—"Preliminary Births for 2004," NCHS; "The Consequences of Marriage for African-Americans," Lorraine Blackman et al., Institute for American Values
Sociologists have long observed that religious participation correlates with lower levels of criminality, better health, greater marital stability, and greater self-reported well-being. They do not know, however, whether these effects are produced by religion itself or by other factors. An MIT economist recently investigated the matter by studying neighborhoods where many residents share a religion. He found both greater-than-average religious participation (Catholics are likelier to attend mass if they live in a heavily Catholic neighborhood, for example) and better economic and social indicators, including higher income and education levels and lower divorce rates. Other studies have shown that these indicators are lower than average in ethnic neighborhoods—suggesting that religion in particular, not a general sense of ethnic community or solidarity, leads to the gains. The author found minimal correlation between the religious makeup of a neighborhood and civic participation other than churchgoing—suggesting, similarly, that religious activity in particular, not civic activity in general, is the salient factor. He posits four ideas that might explain his findings: participating in religious activities may increase social interaction, and therefore social capital, in ways that participating in, say, ethnically oriented activities does not; religious institutions may provide greater emotional and financial resources than others during hard times; attending religious schools may bring some as-yet-unidentified extra benefits; and finally, religion may improve well-being directly, perhaps by reducing stress.
—"Religious Market Structure, Religious Participation, and Outcomes: Is Religion Good for You?," Jonathan Gruber, National Bureau of Economic Research
—"Age at Retirement and Long Term Survival of an Industrial Population: Prospective Cohort Study," Shan P. Tsai et al., British Medical Journal
Newspaper headlines notwithstanding, a new study from the Canada-based Human Security Centre suggests that the world is less violent now than it has been in recent memory. The number of ongoing armed conflicts is 40 percent lower now than in 1992, and the number of deadly conflicts—defined as wars leading to 1,000 or more combat deaths—is 80 percent lower. The number of military coups and attempted coups was 60 percent lower in 2004 than in 1963. And the annual number of victims of genocides and mass killings fell by 80 percent from 1989 to 2001, even taking such places as Bosnia and Rwanda into account. The exception to this generally positive trend, of course, is terrorism. To explain the overall decline in violence, the report cites the end of the Cold War and the proxy conflicts that it fueled in developing nations; the end of the often bloody process of decolonization; and UN diplomacy, sanctions, and peacekeeping missions.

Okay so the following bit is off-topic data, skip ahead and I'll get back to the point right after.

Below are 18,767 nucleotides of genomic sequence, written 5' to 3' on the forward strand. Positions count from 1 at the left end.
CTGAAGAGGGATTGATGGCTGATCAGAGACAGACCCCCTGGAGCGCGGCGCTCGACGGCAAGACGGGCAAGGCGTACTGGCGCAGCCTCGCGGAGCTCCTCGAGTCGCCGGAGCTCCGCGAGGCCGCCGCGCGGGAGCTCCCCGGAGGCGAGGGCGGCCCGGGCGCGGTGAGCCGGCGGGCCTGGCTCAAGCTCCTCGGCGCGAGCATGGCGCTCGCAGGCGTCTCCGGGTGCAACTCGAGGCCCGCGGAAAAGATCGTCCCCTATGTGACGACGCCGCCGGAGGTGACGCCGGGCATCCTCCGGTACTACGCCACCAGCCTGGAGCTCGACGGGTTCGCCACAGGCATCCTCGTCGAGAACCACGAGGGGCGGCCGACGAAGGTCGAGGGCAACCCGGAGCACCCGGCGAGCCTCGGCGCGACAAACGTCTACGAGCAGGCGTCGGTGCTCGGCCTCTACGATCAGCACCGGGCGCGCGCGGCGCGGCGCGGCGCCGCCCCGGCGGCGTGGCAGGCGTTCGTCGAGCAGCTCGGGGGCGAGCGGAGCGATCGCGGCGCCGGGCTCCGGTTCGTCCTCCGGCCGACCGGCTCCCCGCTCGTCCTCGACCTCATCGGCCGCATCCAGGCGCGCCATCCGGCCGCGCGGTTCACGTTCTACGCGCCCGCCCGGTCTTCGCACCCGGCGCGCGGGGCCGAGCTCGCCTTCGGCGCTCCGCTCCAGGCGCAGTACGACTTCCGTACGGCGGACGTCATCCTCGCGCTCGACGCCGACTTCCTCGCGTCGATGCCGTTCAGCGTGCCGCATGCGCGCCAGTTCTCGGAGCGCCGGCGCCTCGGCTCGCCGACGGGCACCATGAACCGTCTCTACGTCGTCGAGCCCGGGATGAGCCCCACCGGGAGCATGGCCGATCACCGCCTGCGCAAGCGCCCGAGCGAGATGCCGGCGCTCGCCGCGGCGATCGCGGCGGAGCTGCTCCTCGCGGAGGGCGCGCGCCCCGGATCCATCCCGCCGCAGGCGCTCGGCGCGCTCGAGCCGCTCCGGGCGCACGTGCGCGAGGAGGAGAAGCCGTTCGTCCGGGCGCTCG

—"The Human Security Report," Human Security Centre, University of British Columbia
Political freedom isn't the only thing declining in the former Soviet Union: according to a recent World Bank study, poverty and inequality are also diminishing, as they are in many other countries of the former Soviet bloc. From 1998 to 2003 the proportion of poverty-stricken citizens (defined as those who earn $2.00 a day or less) in most countries in Eastern Europe and the former Soviet Union fell from about one in five to one in eight—a total decrease of 40 million people. (Notable exceptions include Poland and Georgia, where poverty has risen.) And in many countries, including Russia, the poor have seen bigger gains than the rich. But the most rapid decline in poverty has occurred almost entirely in large cities, leaving many people behind. In Uzbekistan, to cite just one example, 55 percent of the population in the countryside still lives in poverty, compared with only four percent in the capital, Tashkent. Altogether more than 60 million in Eastern Europe and the former Soviet Union remain poor, while 150 million others are deemed "economically vulnerable"—meaning they earn $4.00 a day or less.
—"The Metrics of the Physician Brain Drain," Fitzhugh Mullan, The New England Journal of Medicine
—"What Blogs Cost American Business," Bradley Johnson, Advertising Age (article is available online for a fee); "Information Mapping Survey Reveals Email Writing Skills Vital to Job Effectiveness," Information Mapping, Inc.; "2005 Proudfoot Productivity Report," Proudfoot Consulting
As the Supreme Court considers the constitutionality of a New Hampshire law requiring parental notification for abortions, a new study provides some information about the impact of parental-notification and parental-consent laws on U.S. teenagers' sexual behavior. It finds that laws in both categories correlate with a reduced rate of gonorrhea infection—a marker of high-risk sexual activity. After such laws were passed, gonorrhea rates fell by 20 percent among Hispanic teenage girls and by 12 percent among their white counterparts.
—"Abortion Access and Risky Sex Among Teens: Parental Involvement Laws and Sexually Transmitted Diseases," Jonathan Klick, Florida State University, and Thomas Stratmann, George Mason University